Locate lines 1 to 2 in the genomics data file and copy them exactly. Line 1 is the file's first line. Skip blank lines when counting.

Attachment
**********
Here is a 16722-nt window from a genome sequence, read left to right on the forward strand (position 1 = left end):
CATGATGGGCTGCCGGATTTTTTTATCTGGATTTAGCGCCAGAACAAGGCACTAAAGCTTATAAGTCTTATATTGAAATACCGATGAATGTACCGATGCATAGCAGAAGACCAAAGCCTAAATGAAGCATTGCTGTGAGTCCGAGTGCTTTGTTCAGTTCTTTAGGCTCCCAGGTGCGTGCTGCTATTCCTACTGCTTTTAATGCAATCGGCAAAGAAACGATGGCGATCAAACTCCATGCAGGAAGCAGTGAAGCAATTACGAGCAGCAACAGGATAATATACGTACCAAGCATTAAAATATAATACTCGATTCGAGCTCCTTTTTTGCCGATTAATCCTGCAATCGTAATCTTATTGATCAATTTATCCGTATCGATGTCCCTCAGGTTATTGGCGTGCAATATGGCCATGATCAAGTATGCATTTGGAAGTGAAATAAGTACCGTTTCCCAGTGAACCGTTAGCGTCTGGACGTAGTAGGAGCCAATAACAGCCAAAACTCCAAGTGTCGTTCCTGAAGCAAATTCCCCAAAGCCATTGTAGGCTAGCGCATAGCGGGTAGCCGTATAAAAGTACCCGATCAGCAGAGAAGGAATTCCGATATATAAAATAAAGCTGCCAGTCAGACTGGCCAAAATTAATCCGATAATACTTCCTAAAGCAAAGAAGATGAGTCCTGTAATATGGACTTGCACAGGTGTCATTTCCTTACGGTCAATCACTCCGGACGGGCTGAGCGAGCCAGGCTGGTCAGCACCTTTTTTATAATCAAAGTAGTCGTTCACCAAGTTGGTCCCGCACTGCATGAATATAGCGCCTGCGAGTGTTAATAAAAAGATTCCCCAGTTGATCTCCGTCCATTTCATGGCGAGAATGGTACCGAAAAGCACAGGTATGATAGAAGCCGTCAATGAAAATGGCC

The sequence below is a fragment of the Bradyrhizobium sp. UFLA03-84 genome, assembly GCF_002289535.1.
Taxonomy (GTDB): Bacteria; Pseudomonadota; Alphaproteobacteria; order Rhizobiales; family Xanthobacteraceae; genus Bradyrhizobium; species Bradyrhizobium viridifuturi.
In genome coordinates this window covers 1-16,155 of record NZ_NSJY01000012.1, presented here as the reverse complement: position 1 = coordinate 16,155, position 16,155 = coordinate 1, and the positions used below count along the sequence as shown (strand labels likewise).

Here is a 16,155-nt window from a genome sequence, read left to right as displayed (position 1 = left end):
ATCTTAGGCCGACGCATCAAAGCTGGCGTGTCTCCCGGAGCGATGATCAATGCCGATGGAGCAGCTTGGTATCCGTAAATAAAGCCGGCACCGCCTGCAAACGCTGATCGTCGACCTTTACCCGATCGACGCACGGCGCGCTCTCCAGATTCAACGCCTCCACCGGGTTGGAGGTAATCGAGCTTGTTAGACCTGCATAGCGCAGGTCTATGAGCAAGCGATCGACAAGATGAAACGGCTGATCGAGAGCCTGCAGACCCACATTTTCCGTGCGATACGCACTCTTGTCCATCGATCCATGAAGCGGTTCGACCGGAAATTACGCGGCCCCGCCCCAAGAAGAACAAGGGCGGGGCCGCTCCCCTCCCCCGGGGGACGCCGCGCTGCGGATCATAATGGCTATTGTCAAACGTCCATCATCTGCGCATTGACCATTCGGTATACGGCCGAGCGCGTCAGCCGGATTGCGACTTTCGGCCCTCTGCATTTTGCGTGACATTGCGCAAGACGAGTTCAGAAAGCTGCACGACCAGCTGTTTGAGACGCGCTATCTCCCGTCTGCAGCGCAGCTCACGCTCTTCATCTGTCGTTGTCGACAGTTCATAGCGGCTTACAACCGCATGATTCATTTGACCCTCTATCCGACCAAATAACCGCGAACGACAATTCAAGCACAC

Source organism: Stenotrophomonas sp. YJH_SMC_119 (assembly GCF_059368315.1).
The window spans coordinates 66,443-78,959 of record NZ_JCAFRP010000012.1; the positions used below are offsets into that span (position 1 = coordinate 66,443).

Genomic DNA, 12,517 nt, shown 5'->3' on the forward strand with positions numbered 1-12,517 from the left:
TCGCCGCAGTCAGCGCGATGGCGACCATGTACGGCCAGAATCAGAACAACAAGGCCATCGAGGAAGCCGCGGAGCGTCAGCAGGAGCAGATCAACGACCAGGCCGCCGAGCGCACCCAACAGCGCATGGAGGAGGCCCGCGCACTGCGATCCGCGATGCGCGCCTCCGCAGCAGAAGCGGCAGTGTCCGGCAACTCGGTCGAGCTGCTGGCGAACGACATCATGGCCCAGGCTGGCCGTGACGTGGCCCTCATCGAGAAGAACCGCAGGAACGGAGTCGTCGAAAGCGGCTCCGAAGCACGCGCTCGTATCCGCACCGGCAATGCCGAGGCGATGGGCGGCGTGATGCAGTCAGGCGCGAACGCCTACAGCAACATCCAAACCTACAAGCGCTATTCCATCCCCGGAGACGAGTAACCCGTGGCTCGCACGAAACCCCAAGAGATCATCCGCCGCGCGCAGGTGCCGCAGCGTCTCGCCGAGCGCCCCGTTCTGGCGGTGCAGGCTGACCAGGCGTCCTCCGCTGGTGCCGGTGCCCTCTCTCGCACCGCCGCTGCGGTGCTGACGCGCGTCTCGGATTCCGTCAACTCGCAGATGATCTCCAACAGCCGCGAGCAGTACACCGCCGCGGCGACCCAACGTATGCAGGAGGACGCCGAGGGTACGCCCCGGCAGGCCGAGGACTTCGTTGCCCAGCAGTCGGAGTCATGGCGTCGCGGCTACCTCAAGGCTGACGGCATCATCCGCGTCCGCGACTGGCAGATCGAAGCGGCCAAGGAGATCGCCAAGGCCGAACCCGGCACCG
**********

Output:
Here is a 16722-nt window from a genome sequence, read left to right on the forward strand (position 1 = left end):
CATGATGGGCTGCCGGATTTTTTTATCTGGATTTAGCGCCAGAACAAGGCACTAAAGCTTATAAGTCTTATATTGAAATACCGATGAATGTACCGATGCATAGCAGAAGACCAAAGCCTAAATGAAGCATTGCTGTGAGTCCGAGTGCTTTGTTCAGTTCTTTAGGCTCCCAGGTGCGTGCTGCTATTCCTACTGCTTTTAATGCAATCGGCAAAGAAACGATGGCGATCAAACTCCATGCAGGAAGCAGTGAAGCAATTACGAGCAGCAACAGGATAATATACGTACCAAGCATTAAAATATAATACTCGATTCGAGCTCCTTTTTTGCCGATTAATCCTGCAATCGTAATCTTATTGATCAATTTATCCGTATCGATGTCCCTCAGGTTATTGGCGTGCAATATGGCCATGATCAAGTATGCATTTGGAAGTGAAATAAGTACCGTTTCCCAGTGAACCGTTAGCGTCTGGACGTAGTAGGAGCCAATAACAGCCAAAACTCCAAGTGTCGTTCCTGAAGCAAATTCCCCAAAGCCATTGTAGGCTAGCGCATAGCGGGTAGCCGTATAAAAGTACCCGATCAGCAGAGAAGGAATTCCGATATATAAAATAAAGCTGCCAGTCAGACTGGCCAAAATTAATCCGATAATACTTCCTAAAGCAAAGAAGATGAGTCCTGTAATATGGACTTGCACAGGTGTCATTTCCTTACGGTCAATCACTCCGGACGGGCTGAGCGAGCCAGGCTGGTCAGCACCTTTTTTATAATCAAAGTAGTCGTTCACCAAGTTGGTCCCGCACTGCATGAATATAGCGCCTGCGAGTGTTAATAAAAAGATTCCCCAGTTGATCTCCGTCCATTTCATGGCGAGAATGGTACCGAAAAGCACAGGTATGATAGAAGCCGTCAATGAAAATGGCC